Cork comes in a multitude of colors, from fashion forward to natural inspired. It’s probably the most sustainable product of all because cork floors are made by peeling the cork off the tree; no trees are harmed in the making of this product – they simply grow more cork. Because cork is a natural material, it’s great for people who want to keep synthetics to a minimum but are looking for a more interesting flooring choice. As for pricing, cork can be more affordable than wood or even laminate but luxury cork finishes will cost about the same.
Bamboo floors offer the look of wood and are produced by harvesting shoots of bamboo which then regrows. Earlier bamboo could be a bit soft and wasn’t the best choice for high traffic areas but new styles of bamboo are engineered to be twice as strong as oak by a weaving process where strands of bamboo are hardened with resin. Hardy and durable, bamboo offers a huge array of colors and textures, many of which look like wood grain. Bamboo pricing is similar to hardwood but check around to see if you can find a deal; there are many out there as bamboo has gone mainstream.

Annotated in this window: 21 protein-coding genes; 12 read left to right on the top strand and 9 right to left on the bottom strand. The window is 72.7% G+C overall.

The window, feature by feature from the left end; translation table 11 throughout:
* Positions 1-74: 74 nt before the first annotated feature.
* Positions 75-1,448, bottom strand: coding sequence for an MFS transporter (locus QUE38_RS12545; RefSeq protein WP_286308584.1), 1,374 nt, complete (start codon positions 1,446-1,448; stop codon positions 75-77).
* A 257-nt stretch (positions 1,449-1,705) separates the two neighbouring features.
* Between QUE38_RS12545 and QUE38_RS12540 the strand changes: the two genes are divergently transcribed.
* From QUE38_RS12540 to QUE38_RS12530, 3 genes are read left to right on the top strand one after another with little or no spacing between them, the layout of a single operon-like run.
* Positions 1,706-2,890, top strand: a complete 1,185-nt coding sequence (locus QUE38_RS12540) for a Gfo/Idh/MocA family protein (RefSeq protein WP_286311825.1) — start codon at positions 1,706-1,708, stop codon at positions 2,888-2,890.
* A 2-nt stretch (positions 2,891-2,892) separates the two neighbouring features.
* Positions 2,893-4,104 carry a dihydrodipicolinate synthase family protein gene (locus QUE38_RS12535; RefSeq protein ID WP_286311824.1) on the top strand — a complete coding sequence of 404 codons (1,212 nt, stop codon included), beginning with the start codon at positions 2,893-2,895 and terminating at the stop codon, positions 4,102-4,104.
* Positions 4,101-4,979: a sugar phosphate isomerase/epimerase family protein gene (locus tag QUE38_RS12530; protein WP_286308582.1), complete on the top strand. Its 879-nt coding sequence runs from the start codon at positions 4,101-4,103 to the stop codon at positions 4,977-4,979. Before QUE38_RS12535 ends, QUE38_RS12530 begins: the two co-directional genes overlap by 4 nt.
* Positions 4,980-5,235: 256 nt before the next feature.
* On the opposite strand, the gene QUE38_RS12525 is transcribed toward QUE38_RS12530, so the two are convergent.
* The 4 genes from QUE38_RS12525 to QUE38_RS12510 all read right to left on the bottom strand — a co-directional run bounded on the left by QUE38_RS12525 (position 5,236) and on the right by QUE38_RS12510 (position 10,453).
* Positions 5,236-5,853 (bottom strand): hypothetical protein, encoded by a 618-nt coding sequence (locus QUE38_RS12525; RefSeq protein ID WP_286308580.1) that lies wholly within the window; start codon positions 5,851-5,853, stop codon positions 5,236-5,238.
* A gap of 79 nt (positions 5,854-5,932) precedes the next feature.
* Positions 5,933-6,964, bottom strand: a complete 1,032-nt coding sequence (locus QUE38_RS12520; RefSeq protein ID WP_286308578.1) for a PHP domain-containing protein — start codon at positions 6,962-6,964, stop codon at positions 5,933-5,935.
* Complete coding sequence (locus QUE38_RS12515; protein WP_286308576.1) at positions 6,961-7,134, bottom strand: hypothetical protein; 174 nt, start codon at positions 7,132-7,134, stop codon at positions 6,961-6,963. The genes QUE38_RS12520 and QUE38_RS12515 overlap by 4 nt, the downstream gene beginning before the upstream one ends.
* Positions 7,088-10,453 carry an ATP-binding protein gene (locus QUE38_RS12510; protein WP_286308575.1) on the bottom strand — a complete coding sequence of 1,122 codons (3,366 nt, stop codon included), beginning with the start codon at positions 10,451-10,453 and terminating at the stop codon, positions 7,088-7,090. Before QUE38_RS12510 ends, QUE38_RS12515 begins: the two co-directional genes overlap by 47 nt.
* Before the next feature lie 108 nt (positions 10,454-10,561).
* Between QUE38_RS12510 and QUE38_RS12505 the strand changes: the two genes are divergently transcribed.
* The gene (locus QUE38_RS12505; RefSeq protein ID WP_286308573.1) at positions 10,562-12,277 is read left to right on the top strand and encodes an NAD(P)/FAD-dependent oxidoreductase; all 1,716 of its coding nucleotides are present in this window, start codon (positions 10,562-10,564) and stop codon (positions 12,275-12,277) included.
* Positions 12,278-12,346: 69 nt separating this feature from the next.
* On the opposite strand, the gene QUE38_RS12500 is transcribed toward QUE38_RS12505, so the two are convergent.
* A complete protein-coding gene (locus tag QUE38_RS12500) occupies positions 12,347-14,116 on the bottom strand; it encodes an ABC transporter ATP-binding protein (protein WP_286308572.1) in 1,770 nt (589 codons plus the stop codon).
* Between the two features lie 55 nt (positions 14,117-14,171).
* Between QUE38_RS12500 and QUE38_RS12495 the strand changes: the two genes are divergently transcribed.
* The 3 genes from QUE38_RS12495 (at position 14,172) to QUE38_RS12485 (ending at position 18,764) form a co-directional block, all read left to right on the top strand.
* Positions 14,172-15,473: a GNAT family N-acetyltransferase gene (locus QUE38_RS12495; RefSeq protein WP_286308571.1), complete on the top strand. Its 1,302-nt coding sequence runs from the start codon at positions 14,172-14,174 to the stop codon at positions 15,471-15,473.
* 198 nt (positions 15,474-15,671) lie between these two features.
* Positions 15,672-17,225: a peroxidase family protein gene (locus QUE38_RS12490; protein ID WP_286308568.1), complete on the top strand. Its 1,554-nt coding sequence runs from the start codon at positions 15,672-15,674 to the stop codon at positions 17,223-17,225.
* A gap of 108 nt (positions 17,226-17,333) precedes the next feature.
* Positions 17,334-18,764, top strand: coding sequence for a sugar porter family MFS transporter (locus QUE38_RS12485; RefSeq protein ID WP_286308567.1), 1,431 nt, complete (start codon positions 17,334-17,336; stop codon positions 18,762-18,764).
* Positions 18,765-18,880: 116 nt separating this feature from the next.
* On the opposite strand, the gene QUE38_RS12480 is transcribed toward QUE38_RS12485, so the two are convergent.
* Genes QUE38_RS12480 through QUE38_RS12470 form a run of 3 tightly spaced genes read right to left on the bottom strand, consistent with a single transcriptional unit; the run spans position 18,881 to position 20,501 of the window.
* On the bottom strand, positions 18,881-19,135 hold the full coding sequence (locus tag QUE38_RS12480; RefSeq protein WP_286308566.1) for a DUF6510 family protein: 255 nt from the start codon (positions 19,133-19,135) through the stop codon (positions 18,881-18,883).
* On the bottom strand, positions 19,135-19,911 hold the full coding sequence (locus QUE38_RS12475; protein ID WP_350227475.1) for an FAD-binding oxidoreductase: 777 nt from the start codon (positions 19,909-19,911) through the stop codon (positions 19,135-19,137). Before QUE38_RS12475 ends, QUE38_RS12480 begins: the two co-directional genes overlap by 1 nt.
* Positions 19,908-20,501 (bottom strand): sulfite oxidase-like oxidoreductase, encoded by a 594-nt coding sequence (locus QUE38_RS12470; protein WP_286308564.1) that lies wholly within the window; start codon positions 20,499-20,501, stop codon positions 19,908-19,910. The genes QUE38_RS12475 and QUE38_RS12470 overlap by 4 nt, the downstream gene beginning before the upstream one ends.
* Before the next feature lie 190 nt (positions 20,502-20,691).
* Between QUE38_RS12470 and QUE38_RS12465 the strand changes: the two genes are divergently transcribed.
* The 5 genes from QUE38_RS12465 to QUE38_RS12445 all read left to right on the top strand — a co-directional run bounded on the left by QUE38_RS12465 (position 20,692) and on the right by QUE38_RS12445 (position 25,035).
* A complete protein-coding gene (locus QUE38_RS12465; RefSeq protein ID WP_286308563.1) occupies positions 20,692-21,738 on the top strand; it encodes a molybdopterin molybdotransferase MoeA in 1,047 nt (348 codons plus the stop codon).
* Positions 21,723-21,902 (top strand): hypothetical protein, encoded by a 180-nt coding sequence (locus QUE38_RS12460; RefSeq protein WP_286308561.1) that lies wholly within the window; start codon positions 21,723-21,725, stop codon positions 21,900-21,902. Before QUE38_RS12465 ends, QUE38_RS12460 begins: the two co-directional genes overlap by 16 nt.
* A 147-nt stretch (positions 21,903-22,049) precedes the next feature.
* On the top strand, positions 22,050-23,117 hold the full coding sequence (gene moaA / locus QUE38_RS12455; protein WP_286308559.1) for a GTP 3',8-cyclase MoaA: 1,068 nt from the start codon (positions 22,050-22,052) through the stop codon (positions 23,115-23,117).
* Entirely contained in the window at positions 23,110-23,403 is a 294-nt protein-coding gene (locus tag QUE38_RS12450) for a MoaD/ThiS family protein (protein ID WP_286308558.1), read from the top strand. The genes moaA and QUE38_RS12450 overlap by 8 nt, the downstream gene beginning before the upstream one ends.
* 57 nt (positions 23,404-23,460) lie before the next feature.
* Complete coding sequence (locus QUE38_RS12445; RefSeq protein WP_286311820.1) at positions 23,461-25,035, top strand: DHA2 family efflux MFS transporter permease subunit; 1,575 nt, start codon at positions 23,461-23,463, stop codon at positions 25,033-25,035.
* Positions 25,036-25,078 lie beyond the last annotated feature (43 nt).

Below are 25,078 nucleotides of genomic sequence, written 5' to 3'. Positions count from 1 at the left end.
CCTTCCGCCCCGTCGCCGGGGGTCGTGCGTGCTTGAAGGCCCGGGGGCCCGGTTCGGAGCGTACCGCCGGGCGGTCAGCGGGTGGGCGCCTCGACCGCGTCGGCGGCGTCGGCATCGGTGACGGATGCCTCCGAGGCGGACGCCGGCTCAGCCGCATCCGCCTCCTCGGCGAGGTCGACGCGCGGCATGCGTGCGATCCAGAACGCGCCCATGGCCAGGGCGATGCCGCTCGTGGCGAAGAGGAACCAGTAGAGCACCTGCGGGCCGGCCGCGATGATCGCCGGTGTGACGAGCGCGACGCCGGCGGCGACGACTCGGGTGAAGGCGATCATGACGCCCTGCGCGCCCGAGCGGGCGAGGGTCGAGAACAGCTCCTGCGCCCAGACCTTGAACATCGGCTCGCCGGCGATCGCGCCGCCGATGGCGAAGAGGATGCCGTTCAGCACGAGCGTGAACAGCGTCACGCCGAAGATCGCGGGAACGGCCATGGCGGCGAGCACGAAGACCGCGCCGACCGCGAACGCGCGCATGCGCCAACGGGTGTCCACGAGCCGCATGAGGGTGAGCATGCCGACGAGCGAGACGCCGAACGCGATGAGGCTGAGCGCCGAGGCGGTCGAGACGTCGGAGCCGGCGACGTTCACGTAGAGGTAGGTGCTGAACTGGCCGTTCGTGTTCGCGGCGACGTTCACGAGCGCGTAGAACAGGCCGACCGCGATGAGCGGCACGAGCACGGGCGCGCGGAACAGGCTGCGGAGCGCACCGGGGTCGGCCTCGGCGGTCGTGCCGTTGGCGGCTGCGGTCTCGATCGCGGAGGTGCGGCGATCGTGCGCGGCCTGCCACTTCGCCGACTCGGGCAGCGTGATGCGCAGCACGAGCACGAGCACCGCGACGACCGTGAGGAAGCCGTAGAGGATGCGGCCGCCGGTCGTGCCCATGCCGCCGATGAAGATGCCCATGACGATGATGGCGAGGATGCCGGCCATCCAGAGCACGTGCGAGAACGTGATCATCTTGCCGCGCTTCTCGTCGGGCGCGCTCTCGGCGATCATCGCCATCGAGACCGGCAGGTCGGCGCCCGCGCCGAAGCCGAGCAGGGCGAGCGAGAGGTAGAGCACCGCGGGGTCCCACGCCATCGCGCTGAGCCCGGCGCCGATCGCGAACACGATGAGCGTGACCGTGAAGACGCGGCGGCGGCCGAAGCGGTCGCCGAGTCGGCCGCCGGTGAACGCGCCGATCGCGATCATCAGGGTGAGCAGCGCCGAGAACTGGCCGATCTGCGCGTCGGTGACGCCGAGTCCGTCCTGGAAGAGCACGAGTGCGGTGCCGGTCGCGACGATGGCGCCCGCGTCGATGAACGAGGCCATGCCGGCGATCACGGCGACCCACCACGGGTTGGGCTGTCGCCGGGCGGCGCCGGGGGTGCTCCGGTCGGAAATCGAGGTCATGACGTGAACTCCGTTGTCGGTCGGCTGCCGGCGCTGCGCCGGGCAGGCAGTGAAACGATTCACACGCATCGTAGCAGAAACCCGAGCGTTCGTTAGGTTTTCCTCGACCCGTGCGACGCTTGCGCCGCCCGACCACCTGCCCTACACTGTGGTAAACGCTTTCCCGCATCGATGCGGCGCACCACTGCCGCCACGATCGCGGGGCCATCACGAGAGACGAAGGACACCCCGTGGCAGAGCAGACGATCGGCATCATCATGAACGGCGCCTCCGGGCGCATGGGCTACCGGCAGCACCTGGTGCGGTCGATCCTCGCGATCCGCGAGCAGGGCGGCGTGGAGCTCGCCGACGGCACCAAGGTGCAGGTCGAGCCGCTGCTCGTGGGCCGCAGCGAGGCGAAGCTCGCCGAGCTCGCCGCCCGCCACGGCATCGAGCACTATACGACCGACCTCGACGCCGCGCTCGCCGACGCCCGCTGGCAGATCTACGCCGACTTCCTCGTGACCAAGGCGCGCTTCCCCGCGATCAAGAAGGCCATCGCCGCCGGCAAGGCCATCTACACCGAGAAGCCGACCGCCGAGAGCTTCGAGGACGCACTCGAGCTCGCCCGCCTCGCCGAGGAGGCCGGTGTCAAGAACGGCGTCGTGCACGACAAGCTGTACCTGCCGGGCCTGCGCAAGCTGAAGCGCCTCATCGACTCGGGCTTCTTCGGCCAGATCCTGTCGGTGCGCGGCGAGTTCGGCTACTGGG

Other sustainable flooring options are reclaimed hardwood – or wood which comes from another dwelling or structure. It’s prized for its patina and aged, lived-in look. There’s also engineered floor (laminates) that are now made with recycled content. You could also choose linoleum which is not petroleum based like vinyl, but made from linseed oil. Linoleum gets a bad reputation from its history of flooring industrial and school buildings in the 40s and 50s, but today’s linoleum offers great looking styles and colors and it’s just as easy to install as it ever was. In the soft floor category, you can go with wool carpeting which is not only renewable but fabulous underfoot and very durable.